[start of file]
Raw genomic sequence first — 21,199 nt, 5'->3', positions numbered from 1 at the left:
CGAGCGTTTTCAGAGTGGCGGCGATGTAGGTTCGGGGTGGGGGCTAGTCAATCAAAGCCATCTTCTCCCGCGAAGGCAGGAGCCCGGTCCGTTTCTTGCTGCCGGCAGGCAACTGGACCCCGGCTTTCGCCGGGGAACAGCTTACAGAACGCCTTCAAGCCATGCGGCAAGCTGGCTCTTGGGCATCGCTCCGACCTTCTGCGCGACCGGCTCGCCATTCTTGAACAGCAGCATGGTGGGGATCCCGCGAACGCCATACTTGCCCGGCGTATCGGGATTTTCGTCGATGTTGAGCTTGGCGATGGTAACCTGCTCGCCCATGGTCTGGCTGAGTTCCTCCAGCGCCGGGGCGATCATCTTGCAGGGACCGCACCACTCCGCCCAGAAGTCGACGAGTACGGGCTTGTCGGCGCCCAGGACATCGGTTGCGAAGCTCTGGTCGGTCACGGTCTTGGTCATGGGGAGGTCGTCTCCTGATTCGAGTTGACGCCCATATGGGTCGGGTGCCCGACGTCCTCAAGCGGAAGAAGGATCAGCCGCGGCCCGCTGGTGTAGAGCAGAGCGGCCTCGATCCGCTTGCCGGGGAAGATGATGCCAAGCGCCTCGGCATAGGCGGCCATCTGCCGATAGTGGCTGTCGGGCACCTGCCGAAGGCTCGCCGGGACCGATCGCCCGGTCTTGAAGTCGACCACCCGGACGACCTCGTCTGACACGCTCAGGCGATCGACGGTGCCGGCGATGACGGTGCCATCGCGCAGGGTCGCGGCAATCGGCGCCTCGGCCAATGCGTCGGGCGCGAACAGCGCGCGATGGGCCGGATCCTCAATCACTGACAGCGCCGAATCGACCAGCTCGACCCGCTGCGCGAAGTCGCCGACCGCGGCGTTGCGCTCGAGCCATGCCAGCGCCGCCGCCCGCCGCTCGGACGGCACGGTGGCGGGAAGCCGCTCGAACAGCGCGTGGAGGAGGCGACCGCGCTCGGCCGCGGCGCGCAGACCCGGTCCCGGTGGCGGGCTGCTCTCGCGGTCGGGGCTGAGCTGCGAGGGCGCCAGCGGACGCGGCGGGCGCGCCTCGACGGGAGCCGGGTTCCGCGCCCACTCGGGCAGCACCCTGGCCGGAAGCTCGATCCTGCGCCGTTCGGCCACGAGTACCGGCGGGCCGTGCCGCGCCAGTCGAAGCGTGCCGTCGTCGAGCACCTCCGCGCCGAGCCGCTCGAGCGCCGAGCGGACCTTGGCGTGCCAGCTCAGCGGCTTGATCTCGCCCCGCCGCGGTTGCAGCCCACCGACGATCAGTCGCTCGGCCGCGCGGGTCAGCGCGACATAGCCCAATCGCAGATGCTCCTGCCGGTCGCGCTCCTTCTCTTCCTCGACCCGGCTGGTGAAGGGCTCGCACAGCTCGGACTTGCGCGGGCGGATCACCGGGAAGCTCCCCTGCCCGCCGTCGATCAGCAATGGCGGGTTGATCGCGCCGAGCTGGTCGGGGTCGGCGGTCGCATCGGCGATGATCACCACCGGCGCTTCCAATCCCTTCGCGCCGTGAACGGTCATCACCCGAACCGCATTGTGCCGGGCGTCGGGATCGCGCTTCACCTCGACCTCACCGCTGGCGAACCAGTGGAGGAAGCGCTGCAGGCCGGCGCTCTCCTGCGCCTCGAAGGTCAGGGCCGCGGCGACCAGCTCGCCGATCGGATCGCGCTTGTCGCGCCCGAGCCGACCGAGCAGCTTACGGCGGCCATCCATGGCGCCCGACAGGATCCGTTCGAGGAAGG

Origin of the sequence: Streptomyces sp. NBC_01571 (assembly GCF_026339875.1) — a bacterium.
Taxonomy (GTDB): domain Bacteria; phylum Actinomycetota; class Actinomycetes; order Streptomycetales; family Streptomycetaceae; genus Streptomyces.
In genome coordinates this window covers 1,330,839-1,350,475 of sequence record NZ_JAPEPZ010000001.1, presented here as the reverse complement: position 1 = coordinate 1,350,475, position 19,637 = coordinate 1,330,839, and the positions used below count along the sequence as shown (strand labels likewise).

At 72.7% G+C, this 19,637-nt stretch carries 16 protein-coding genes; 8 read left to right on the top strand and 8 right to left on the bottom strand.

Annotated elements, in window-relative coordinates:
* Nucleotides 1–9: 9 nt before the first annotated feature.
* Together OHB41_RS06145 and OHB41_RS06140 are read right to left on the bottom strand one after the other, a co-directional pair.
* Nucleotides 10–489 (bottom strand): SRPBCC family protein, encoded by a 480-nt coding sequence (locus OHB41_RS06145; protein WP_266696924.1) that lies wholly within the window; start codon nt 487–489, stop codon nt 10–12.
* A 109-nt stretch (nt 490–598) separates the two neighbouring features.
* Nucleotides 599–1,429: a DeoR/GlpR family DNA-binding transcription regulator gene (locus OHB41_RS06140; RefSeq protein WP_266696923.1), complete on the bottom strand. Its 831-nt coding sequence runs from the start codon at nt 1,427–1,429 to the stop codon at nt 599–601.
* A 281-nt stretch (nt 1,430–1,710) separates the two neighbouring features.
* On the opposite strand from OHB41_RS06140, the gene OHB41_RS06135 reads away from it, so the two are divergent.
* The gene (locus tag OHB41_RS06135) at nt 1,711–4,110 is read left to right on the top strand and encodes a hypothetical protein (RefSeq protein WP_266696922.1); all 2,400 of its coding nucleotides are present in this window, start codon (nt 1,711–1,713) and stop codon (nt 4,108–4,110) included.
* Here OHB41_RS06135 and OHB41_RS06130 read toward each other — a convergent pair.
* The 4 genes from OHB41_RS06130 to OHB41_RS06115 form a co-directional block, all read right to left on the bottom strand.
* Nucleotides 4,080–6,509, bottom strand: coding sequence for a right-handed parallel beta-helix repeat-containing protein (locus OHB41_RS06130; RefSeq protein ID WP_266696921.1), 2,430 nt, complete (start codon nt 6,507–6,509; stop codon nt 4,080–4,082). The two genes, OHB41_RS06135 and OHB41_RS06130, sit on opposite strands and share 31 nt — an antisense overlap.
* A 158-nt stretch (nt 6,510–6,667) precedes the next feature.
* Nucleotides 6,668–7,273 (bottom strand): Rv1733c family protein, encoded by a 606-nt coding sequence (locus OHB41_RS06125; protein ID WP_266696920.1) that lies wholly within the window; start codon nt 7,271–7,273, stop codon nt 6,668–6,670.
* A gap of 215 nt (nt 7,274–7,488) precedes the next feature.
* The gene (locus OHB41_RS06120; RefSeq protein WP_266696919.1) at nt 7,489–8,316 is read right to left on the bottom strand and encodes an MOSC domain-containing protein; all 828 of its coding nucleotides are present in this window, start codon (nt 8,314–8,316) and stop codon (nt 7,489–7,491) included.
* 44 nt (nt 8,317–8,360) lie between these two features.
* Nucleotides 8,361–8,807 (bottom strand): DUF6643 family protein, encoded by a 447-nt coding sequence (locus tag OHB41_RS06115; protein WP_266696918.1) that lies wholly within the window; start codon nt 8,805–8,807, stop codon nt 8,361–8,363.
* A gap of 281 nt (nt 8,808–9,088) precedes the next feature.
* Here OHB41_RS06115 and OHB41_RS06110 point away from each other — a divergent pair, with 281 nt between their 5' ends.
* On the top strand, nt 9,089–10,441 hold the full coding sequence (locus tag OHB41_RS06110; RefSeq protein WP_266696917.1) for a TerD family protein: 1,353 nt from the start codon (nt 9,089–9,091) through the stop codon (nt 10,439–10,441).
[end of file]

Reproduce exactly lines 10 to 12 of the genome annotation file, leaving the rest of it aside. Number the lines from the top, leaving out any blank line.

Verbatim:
* Nucleotides 10–489 (bottom strand): SRPBCC family protein, encoded by a 480-nt coding sequence (locus OHB41_RS06145; protein WP_266696924.1) that lies wholly within the window; start codon nt 487–489, stop codon nt 10–12.
* A 109-nt stretch (nt 490–598) separates the two neighbouring features.
* Nucleotides 599–1,429: a DeoR/GlpR family DNA-binding transcription regulator gene (locus OHB41_RS06140; RefSeq protein WP_266696923.1), complete on the bottom strand. Its 831-nt coding sequence runs from the start codon at nt 1,427–1,429 to the stop codon at nt 599–601.